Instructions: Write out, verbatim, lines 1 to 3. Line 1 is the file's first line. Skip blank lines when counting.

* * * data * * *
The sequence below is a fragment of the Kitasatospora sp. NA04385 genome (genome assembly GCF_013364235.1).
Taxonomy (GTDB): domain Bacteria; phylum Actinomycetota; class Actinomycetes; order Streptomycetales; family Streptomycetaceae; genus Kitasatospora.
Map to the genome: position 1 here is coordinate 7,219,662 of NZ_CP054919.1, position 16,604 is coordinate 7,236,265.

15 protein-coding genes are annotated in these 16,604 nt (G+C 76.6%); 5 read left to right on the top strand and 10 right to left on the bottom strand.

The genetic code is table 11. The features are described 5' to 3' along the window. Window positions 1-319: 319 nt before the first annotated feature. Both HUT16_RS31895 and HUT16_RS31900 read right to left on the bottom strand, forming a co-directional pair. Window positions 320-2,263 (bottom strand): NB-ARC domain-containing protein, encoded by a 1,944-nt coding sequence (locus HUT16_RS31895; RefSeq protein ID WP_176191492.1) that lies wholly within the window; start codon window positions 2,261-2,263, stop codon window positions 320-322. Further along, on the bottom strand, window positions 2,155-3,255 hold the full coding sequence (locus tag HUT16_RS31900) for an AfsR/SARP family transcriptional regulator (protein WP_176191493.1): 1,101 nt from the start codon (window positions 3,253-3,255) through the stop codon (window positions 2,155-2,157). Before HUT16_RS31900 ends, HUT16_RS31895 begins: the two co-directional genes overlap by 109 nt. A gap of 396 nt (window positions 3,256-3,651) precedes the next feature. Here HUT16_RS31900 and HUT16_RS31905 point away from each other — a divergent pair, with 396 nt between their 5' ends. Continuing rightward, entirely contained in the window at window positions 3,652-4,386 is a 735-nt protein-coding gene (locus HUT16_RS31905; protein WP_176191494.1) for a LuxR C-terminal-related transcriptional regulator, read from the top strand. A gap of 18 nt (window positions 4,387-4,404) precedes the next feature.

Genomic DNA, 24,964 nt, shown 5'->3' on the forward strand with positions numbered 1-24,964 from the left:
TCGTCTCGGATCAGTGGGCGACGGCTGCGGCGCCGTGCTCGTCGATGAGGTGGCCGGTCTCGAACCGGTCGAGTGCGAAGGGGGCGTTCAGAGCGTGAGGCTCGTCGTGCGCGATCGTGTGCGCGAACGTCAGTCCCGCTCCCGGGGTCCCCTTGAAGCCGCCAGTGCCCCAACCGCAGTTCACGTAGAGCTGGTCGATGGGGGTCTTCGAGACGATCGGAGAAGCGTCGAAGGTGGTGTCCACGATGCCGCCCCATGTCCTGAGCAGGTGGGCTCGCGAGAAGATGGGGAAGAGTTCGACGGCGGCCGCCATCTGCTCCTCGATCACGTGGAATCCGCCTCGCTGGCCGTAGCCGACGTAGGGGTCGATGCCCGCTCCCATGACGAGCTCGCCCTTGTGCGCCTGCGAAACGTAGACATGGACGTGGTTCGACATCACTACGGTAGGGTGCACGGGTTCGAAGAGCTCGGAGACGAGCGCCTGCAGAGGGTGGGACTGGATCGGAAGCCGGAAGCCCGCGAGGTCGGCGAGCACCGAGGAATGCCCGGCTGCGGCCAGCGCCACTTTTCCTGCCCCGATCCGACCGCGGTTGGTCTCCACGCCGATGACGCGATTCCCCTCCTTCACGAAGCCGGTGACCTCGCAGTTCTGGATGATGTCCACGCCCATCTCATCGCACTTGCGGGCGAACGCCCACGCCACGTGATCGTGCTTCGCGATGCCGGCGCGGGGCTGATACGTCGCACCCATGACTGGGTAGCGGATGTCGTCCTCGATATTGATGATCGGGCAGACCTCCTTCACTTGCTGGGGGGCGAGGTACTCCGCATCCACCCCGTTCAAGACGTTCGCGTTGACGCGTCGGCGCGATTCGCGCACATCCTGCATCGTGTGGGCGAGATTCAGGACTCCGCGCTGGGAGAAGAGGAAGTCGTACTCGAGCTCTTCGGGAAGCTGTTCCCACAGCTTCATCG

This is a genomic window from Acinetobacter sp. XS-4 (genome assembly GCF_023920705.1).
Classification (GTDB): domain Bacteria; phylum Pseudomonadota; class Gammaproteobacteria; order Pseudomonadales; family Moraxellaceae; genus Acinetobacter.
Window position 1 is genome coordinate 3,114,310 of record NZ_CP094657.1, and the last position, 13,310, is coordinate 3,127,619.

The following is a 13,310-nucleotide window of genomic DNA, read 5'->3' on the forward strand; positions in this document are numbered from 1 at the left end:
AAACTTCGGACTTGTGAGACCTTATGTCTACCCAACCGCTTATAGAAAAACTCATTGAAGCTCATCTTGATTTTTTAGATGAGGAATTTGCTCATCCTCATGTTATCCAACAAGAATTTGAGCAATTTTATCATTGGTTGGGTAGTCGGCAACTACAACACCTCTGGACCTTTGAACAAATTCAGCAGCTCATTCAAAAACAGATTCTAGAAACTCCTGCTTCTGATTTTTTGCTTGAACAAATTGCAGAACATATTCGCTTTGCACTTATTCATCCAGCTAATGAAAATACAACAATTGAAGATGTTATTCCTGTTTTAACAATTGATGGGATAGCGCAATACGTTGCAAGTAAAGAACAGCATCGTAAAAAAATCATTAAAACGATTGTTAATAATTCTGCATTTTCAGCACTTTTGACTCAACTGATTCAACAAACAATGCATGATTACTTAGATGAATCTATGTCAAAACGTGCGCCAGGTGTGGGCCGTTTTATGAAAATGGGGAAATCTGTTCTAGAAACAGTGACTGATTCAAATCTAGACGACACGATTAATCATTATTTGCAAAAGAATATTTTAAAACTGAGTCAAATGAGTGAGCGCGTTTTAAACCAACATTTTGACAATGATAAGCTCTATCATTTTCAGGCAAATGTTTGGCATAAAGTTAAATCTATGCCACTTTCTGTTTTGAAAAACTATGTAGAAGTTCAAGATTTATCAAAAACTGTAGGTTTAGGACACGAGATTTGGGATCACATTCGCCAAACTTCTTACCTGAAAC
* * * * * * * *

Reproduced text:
The sequence below is a fragment of the Kitasatospora sp. NA04385 genome (genome assembly GCF_013364235.1).
Taxonomy (GTDB): domain Bacteria; phylum Actinomycetota; class Actinomycetes; order Streptomycetales; family Streptomycetaceae; genus Kitasatospora.
Map to the genome: position 1 here is coordinate 7,219,662 of NZ_CP054919.1, position 16,604 is coordinate 7,236,265.